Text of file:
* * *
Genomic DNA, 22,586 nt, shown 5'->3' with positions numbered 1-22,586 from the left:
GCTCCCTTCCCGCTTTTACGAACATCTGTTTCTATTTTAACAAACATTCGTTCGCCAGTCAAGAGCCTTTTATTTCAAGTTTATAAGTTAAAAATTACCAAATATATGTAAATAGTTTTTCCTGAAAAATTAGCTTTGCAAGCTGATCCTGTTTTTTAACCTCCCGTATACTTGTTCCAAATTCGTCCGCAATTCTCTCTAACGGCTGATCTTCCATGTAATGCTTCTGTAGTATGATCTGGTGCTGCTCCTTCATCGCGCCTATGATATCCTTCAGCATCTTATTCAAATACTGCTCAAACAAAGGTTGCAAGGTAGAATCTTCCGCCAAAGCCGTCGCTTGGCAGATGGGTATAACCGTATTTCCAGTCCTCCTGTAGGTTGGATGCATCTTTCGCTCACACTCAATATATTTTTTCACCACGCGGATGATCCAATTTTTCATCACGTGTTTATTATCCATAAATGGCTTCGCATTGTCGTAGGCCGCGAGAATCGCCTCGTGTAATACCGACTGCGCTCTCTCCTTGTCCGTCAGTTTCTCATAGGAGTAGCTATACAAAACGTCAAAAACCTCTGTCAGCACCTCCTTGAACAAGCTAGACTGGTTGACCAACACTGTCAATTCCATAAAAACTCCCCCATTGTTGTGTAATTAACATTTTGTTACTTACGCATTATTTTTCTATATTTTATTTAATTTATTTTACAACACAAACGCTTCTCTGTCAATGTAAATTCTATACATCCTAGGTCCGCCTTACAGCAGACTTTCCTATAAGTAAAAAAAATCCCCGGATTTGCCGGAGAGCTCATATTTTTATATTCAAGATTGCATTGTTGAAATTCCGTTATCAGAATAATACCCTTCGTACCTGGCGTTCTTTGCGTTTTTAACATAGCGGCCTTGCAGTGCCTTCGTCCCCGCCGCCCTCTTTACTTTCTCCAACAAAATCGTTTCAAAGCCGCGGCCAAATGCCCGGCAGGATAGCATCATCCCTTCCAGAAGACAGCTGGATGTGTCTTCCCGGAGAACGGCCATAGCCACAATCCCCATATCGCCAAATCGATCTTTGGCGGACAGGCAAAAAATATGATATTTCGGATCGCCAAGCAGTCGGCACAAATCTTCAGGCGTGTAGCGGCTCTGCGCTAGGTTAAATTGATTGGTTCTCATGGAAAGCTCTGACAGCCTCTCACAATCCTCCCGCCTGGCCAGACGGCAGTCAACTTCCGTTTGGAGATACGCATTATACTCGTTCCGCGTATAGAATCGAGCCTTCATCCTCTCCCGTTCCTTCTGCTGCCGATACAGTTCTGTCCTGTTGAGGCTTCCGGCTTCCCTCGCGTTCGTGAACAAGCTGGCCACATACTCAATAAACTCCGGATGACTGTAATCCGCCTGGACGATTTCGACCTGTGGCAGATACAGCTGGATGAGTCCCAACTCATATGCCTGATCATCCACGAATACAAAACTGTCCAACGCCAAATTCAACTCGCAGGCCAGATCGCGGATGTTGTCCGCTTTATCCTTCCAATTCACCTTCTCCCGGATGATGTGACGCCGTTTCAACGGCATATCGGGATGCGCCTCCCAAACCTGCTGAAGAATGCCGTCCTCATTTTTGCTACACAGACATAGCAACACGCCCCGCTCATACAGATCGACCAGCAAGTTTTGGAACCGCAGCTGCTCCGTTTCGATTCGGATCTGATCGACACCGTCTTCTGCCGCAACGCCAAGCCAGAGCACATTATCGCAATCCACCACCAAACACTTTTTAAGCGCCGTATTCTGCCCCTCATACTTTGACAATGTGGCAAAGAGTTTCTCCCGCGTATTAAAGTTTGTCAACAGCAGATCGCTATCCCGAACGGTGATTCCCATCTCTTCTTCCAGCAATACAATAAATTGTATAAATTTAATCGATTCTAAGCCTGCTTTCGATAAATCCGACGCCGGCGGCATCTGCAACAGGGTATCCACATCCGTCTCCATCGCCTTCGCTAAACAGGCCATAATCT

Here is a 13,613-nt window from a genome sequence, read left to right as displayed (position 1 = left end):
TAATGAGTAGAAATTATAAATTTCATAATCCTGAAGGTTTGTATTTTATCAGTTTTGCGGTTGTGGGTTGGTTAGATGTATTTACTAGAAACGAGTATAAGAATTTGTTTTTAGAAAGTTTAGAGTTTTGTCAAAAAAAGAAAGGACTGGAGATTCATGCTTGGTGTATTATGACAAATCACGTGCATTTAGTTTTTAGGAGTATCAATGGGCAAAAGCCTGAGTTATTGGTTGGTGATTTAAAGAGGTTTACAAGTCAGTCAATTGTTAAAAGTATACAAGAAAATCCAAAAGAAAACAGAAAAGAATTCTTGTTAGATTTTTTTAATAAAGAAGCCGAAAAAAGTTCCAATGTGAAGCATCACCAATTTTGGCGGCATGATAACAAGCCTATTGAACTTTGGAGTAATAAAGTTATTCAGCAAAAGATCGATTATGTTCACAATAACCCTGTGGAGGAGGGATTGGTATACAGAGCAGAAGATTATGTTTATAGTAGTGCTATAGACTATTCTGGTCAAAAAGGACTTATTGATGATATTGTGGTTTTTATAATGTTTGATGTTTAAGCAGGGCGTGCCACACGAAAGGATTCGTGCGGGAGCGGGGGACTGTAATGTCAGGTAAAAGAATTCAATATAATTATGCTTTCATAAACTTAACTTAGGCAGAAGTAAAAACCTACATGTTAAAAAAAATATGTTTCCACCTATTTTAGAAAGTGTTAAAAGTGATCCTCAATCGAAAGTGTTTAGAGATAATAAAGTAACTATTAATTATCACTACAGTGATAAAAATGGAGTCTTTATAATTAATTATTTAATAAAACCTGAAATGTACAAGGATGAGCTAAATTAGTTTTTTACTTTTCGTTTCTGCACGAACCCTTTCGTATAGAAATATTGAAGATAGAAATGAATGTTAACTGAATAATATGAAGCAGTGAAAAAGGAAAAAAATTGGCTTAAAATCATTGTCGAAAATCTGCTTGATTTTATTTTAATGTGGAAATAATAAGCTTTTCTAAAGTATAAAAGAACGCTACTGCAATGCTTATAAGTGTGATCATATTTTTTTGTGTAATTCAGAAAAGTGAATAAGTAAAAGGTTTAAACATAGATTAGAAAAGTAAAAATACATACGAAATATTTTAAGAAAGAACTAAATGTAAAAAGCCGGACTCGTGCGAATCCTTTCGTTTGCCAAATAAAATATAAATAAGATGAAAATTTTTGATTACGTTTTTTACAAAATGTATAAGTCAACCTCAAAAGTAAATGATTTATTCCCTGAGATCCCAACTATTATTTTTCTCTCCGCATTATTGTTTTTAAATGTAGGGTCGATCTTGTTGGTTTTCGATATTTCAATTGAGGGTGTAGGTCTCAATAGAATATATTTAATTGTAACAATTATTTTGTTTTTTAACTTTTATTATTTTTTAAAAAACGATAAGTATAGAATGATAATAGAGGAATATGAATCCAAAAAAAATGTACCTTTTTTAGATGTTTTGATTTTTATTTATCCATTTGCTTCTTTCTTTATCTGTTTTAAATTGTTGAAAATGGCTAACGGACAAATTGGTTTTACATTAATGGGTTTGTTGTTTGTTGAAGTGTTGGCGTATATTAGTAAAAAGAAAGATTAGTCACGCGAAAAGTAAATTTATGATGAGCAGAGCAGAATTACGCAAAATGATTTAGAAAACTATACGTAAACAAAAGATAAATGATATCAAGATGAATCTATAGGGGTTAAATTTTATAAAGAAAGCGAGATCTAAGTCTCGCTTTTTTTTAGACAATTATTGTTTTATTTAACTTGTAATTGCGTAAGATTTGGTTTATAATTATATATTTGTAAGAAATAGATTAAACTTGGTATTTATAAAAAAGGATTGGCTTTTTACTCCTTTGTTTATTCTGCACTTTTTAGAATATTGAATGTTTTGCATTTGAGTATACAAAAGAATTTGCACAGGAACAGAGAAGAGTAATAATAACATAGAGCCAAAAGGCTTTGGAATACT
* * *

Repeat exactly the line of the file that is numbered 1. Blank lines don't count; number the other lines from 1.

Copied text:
Genomic DNA, 22,586 nt, shown 5'->3' with positions numbered 1-22,586 from the left: